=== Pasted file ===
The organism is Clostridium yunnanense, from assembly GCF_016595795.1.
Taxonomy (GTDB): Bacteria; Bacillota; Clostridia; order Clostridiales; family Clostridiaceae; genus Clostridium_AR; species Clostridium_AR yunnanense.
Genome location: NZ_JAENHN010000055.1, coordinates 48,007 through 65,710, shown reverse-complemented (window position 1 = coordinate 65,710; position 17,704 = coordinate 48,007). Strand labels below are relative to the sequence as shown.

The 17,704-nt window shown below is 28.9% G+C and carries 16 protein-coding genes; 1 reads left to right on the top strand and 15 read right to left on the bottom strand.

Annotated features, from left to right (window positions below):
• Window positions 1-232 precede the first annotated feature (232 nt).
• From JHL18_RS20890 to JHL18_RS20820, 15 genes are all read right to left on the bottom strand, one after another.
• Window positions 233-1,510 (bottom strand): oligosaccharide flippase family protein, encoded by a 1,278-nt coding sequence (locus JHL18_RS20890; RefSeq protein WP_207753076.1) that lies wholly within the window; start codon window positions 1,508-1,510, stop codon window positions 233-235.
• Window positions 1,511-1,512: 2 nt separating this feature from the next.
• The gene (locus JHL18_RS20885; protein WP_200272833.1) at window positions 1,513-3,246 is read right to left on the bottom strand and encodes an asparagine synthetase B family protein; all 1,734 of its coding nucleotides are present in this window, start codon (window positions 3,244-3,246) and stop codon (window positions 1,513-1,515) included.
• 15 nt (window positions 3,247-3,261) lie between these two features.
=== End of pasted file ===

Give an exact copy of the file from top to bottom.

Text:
The organism is Clostridium yunnanense, from assembly GCF_016595795.1.
Taxonomy (GTDB): Bacteria; Bacillota; Clostridia; order Clostridiales; family Clostridiaceae; genus Clostridium_AR; species Clostridium_AR yunnanense.
Genome location: NZ_JAENHN010000055.1, coordinates 48,007 through 65,710, shown reverse-complemented (window position 1 = coordinate 65,710; position 17,704 = coordinate 48,007). Strand labels below are relative to the sequence as shown.

The 17,704-nt window shown below is 28.9% G+C and carries 16 protein-coding genes; 1 reads left to right on the top strand and 15 read right to left on the bottom strand.

Annotated features, from left to right (window positions below):
• Window positions 1-232 precede the first annotated feature (232 nt).
• From JHL18_RS20890 to JHL18_RS20820, 15 genes are all read right to left on the bottom strand, one after another.
• Window positions 233-1,510 (bottom strand): oligosaccharide flippase family protein, encoded by a 1,278-nt coding sequence (locus JHL18_RS20890; RefSeq protein WP_207753076.1) that lies wholly within the window; start codon window positions 1,508-1,510, stop codon window positions 233-235.
• Window positions 1,511-1,512: 2 nt separating this feature from the next.
• The gene (locus JHL18_RS20885; protein WP_200272833.1) at window positions 1,513-3,246 is read right to left on the bottom strand and encodes an asparagine synthetase B family protein; all 1,734 of its coding nucleotides are present in this window, start codon (window positions 3,244-3,246) and stop codon (window positions 1,513-1,515) included.
• 15 nt (window positions 3,247-3,261) lie between these two features.